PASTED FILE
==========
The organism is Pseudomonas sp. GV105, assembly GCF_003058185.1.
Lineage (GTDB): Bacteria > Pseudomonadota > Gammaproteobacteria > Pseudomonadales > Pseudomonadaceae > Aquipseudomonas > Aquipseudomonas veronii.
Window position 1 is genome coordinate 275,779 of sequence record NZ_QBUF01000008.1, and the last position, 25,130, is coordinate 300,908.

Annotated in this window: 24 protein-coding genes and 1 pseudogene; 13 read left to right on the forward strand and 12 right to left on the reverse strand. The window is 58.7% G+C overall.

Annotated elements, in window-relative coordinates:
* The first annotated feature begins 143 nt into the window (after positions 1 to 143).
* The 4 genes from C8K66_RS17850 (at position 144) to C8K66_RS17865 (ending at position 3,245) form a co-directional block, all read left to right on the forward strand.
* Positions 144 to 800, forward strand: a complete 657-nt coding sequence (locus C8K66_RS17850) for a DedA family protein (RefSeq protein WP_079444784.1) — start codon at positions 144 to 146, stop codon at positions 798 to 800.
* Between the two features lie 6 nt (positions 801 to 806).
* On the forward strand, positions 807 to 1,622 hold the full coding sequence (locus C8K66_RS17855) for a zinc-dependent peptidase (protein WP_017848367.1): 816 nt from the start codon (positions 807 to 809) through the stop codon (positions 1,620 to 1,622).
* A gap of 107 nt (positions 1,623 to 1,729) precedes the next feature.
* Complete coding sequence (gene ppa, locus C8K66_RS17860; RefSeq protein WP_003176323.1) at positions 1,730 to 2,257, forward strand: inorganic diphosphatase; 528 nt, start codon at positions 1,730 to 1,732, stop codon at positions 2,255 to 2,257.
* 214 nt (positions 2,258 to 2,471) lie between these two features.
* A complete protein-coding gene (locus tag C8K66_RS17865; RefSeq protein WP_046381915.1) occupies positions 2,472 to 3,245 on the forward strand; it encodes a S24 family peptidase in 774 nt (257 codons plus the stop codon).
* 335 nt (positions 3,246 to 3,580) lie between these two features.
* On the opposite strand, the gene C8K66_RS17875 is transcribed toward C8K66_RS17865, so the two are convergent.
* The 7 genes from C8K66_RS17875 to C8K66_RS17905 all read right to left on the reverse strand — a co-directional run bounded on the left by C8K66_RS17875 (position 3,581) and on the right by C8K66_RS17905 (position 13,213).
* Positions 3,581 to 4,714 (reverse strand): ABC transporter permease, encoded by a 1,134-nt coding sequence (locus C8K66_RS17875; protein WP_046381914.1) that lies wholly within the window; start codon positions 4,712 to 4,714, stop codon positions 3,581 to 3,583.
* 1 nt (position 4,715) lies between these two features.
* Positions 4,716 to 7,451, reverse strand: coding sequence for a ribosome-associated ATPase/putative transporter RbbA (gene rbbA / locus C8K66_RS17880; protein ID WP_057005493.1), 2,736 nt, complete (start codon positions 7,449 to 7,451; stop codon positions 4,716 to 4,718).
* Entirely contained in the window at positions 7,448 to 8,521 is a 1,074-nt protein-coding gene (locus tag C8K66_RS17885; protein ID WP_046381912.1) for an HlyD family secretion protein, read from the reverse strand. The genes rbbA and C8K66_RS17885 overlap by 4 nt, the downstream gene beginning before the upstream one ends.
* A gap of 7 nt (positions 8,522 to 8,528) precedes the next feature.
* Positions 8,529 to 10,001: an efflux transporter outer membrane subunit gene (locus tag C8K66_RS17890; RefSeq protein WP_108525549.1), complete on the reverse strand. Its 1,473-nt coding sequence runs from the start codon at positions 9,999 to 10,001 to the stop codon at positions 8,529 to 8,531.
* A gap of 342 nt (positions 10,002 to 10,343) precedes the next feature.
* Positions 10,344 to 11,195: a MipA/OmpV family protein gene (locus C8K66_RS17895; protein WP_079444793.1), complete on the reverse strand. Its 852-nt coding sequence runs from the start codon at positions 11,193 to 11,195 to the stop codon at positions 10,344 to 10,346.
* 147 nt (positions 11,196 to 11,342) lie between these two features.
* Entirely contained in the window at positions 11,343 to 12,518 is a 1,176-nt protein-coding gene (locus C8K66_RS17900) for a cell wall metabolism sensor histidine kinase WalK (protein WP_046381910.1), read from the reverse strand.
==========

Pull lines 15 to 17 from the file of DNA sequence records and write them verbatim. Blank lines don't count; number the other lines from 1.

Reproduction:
* 335 nt (positions 3,246 to 3,580) lie between these two features.
* On the opposite strand, the gene C8K66_RS17875 is transcribed toward C8K66_RS17865, so the two are convergent.
* The 7 genes from C8K66_RS17875 to C8K66_RS17905 all read right to left on the reverse strand — a co-directional run bounded on the left by C8K66_RS17875 (position 3,581) and on the right by C8K66_RS17905 (position 13,213).